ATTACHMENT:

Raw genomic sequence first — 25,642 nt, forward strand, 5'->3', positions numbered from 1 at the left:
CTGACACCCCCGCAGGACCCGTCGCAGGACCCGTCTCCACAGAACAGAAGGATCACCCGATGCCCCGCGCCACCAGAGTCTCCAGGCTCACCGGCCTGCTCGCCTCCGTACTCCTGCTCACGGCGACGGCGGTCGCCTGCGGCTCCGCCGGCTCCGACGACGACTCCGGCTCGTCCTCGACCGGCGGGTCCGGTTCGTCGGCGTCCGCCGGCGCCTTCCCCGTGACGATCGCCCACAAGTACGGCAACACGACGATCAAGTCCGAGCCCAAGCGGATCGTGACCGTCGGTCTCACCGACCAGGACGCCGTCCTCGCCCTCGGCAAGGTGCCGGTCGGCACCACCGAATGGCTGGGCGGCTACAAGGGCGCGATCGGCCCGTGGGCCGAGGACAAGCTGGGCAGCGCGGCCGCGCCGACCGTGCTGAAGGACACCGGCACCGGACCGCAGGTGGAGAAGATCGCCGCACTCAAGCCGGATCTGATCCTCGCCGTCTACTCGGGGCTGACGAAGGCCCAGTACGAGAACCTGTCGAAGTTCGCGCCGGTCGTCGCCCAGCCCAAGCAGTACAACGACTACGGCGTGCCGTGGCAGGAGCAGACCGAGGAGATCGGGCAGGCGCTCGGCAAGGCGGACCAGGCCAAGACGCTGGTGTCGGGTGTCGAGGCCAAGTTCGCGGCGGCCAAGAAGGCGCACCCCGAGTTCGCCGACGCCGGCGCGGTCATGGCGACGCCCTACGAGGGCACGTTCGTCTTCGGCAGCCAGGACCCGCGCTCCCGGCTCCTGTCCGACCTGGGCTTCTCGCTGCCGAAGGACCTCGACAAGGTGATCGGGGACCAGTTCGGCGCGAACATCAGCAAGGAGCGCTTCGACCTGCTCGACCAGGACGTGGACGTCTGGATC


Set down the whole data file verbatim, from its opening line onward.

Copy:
Raw genomic sequence first — 25,642 nt, forward strand, 5'->3', positions numbered from 1 at the left:
CTGACACCCCCGCAGGACCCGTCGCAGGACCCGTCTCCACAGAACAGAAGGATCACCCGATGCCCCGCGCCACCAGAGTCTCCAGGCTCACCGGCCTGCTCGCCTCCGTACTCCTGCTCACGGCGACGGCGGTCGCCTGCGGCTCCGCCGGCTCCGACGACGACTCCGGCTCGTCCTCGACCGGCGGGTCCGGTTCGTCGGCGTCCGCCGGCGCCTTCCCCGTGACGATCGCCCACAAGTACGGCAACACGACGATCAAGTCCGAGCCCAAGCGGATCGTGACCGTCGGTCTCACCGACCAGGACGCCGTCCTCGCCCTCGGCAAGGTGCCGGTCGGCACCACCGAATGGCTGGGCGGCTACAAGGGCGCGATCGGCCCGTGGGCCGAGGACAAGCTGGGCAGCGCGGCCGCGCCGACCGTGCTGAAGGACACCGGCACCGGACCGCAGGTGGAGAAGATCGCCGCACTCAAGCCGGATCTGATCCTCGCCGTCTACTCGGGGCTGACGAAGGCCCAGTACGAGAACCTGTCGAAGTTCGCGCCGGTCGTCGCCCAGCCCAAGCAGTACAACGACTACGGCGTGCCGTGGCAGGAGCAGACCGAGGAGATCGGGCAGGCGCTCGGCAAGGCGGACCAGGCCAAGACGCTGGTGTCGGGTGTCGAGGCCAAGTTCGCGGCGGCCAAGAAGGCGCACCCCGAGTTCGCCGACGCCGGCGCGGTCATGGCGACGCCCTACGAGGGCACGTTCGTCTTCGGCAGCCAGGACCCGCGCTCCCGGCTCCTGTCCGACCTGGGCTTCTCGCTGCCGAAGGACCTCGACAAGGTGATCGGGGACCAGTTCGGCGCGAACATCAGCAAGGAGCGCTTCGACCTGCTCGACCAGGACGTGGACGTCTGGATC